12 things everybody ought to know about artificial food coloring, a guestpost by rebecca from die, food dye!

Today I am so honored and excited to introduce everyone to a lovely and talented guest blogger:  Rebecca from Die, Food Dye! has so graciously written up this super helpful, informative list about food dyes and additives, providing us all with info that is so needed to know.  And just in time for the holidays, she’s suggested some places where dye-free gifts may be purchased. 

So please give a warm, happyhippierose welcome to Rebecca and today’s post:

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12 Things Everybody Ought To Know About Artificial Food Coloring

Food coloring tested on animals has shown some scary results, and yet the FDA continues to approve their use in foods, drinks, medications, and personal care products.  It should be the other way around – instead of approving chemicals until they are proven unsafe, the FDA should protect our food system from additives until these chemicals are proven safe.

Hind sight is 20/20 for sure – Since we discovered our daughter’s food coloring sensitivity (and mine),  I’ve learned so much about food additives and the “Big Food” industry.  Their bottom line seems to be in direct conflict with Americans’ health, especially the most vulnerable among us.  And they’re using us as their guinea pigs.

Next time you go grocery shopping, bring your values with you, and think about this –

  • Artificial food coloring used to be made from coal tar;  Now it’s made of petroleum, propylene glycol (anti-freeze), carcinogenic contaminants such as benzene, and parabens.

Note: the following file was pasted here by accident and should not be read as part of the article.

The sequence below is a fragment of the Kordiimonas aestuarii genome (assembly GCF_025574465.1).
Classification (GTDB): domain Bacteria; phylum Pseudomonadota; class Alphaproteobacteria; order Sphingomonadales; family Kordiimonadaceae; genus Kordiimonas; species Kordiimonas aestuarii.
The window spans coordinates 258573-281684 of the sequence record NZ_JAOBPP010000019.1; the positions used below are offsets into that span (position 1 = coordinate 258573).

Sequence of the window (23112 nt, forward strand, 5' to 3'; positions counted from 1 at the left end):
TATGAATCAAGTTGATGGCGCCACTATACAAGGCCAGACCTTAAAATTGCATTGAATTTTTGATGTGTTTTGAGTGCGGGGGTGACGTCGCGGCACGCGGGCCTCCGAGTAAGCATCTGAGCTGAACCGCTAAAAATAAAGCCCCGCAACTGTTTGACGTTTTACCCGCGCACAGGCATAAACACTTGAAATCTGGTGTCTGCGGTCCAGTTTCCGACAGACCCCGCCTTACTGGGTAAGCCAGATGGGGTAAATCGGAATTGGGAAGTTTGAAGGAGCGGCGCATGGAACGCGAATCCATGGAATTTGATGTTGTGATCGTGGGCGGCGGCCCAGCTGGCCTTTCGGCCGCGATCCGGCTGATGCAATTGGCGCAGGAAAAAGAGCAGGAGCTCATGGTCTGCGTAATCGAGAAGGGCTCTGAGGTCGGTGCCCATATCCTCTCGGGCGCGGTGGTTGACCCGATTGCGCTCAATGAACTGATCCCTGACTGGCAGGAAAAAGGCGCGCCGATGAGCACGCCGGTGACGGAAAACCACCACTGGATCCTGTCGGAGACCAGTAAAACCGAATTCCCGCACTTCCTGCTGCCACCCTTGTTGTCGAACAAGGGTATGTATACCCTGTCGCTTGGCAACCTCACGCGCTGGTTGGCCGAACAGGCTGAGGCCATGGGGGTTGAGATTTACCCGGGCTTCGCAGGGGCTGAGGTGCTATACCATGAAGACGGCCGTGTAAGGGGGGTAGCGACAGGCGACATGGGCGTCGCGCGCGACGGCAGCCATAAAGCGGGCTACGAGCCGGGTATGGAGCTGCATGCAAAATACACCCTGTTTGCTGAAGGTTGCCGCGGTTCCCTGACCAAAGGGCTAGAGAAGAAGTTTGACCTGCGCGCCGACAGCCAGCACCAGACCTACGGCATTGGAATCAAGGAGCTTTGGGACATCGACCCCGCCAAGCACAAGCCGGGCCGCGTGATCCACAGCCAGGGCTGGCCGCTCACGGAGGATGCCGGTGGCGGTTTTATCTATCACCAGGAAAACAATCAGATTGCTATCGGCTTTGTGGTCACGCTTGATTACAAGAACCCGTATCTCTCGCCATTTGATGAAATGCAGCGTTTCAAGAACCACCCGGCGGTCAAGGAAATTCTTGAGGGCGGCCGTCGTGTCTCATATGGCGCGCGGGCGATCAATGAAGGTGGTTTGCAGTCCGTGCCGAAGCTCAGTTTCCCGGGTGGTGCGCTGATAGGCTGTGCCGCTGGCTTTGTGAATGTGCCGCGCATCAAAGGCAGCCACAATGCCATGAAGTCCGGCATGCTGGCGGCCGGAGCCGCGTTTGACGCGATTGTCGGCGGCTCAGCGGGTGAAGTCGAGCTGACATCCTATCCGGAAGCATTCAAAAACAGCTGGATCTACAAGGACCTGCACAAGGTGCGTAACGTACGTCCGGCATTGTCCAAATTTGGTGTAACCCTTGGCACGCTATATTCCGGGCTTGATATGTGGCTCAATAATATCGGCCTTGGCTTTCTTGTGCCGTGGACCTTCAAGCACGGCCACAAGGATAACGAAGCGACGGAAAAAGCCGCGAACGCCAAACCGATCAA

• Food coloring has been linked to mood swings, headaches, rashes, irritable bowel syndrome, asthma, ADD/ADHD, anxiety, bed wetting, sleep disturbances, aggression, eczema, cradle cap, ear infections, chromosomal damage, diabetes, obesity, and cancers.  Some scientists believe it has implications in fertility, Parkinson’s disease, and Alzheimer’s disease.  If you’re a parent, or trying to conceive, avoid food dyes.
  • Not everyone is affected by synthetic food coloring, and not all dyes affect people the same way.  For instance, some people are allergic to red dyes, but blue dyes do not bother them.  Some have a very different reaction to yellows than to reds.  Also, varying combinations of dyes have differing affects on the same person.
  • The affects of food coloring can start minutes or hours after ingestion, and can last for 2-3 days.